Wild chops, muttons, and handlebars are not just gamey cuts of meat or motorcycle accessories anymore. They are terms in a manscaping lexicon that celebrate hairy achievements in an age when guys seem to care more about trimming their chin curtains and waxing their backs than growing chest hair. With today’s men getting just as many spa treatments as women, and with a slew of new products aiming to freshen and sculpt all manly parts, does all this newfound grooming influence the age-old question of what it means to be a man, or have dudes just finally succumbed to human hygiene?
Oscar nominee Morgan Spurlock (Super Size Me) and executive producers Ben Silverman, Will Arnett, and Jason Bateman present a delightfully entertaining documentary exploring the current state of mandom in America and beyond. Traveling to traditional barbershops and trend-savvy salons across the country and attending an international beard contest in Austria, Spurlock shows us the art of being a man is taken to new hilarious levels. Complete with candid interviews from Arnett, Bateman, Paul Rudd, Zach Galifianakis, and lots of everyday people, Spurlock sets out to uncover the true secrets of being “mansome.” –Genna Terranova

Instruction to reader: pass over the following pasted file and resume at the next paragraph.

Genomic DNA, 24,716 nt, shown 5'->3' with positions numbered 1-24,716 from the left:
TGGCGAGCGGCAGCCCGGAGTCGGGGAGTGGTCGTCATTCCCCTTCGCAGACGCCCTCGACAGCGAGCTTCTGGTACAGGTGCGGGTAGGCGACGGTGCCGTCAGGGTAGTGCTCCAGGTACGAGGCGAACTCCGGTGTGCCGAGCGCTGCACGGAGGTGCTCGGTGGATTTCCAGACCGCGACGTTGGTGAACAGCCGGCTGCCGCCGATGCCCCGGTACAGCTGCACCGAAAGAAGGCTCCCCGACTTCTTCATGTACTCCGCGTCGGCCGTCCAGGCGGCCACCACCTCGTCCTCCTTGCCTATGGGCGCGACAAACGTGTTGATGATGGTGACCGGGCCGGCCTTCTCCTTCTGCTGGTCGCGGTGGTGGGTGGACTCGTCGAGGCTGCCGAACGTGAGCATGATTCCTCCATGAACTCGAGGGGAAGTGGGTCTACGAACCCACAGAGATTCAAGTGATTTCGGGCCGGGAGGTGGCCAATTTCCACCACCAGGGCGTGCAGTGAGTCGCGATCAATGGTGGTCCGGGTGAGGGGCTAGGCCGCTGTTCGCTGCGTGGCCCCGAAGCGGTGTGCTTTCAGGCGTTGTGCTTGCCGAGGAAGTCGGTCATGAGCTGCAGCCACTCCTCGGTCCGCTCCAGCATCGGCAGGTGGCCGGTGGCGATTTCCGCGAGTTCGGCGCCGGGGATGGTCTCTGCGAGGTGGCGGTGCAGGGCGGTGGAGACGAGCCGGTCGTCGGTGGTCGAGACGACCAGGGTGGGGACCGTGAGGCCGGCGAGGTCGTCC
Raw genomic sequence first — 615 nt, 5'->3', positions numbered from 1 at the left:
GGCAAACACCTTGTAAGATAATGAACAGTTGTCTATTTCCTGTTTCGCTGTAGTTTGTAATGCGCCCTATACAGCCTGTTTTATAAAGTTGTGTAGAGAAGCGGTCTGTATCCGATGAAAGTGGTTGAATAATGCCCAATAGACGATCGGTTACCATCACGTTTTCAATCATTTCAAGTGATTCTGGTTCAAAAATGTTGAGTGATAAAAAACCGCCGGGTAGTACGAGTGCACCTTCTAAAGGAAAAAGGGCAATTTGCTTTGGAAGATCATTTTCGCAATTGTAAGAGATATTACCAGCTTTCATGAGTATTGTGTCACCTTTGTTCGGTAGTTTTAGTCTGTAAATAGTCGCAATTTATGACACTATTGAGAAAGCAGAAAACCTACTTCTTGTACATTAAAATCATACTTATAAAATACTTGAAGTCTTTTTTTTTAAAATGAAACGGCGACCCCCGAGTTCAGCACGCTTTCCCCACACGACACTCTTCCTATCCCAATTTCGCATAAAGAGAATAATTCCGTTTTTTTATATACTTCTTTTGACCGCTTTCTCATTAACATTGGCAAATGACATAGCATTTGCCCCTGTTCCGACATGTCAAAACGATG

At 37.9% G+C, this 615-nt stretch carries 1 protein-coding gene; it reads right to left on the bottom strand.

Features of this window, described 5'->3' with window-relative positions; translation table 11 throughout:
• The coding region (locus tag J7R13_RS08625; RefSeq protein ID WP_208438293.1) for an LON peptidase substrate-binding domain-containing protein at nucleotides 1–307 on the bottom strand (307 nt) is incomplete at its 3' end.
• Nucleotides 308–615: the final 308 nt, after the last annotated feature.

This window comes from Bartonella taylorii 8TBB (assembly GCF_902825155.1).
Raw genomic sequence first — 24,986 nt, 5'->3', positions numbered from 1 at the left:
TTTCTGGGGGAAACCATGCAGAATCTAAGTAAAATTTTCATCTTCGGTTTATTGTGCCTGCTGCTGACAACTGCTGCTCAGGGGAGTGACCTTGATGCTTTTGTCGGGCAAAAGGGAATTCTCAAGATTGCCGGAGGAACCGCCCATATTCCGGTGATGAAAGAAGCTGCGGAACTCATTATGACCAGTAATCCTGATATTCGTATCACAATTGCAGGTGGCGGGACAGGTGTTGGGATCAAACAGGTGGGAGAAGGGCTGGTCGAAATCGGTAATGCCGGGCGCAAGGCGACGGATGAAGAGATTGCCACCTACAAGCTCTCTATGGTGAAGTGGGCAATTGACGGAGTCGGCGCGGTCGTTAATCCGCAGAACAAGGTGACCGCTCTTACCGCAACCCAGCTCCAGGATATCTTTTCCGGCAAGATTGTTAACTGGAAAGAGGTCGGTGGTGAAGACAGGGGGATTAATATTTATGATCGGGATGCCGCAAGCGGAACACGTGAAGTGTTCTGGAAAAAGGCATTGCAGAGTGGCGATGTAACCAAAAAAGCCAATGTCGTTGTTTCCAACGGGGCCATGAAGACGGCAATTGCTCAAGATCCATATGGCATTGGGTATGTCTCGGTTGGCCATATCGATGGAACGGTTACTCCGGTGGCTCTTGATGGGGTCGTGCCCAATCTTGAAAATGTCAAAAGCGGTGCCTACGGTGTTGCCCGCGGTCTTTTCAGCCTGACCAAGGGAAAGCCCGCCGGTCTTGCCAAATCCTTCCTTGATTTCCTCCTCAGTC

Filmmaker Morgan Spurlock became well known to most Americans as a result of his 2003 film Super Size Me, in which he documented his health as he spent 30 days eating only food from the fast-food chain McDonald’s. Spurlock was raised in West Virginia, and attended New York University’s Tisch School of the Arts, where he graduated with a BFA in film in 1993. He worked steadily as a playwright before he produced Super Size Me, which was critically acclaimed on the festival circuit, and became a surprise commercial success. Following the positive reaction he received for his film, Spurlock created a documentary television series called 30 Days, in which he or other participants would immerse themselves in a given lifestyle for an entire month. Spurlock spent the first episode trying to survive on minimum wage, while other episodes documented situations like clueless hipsters living on an ecological preservation farm, and a border guard living with a family of illegal immigrants.
It kind of lacked substance and got a bit boring by the end. Interesting, nonetheless.
Disappointing. A potentially fascinating topic is squandered on boring pro-wrestlers and metrosexuals. On the plus side, this gave me the idea to write a slasher film about a maniac targeting metrosexuals. It'll be the "Cruising" of the 2010s!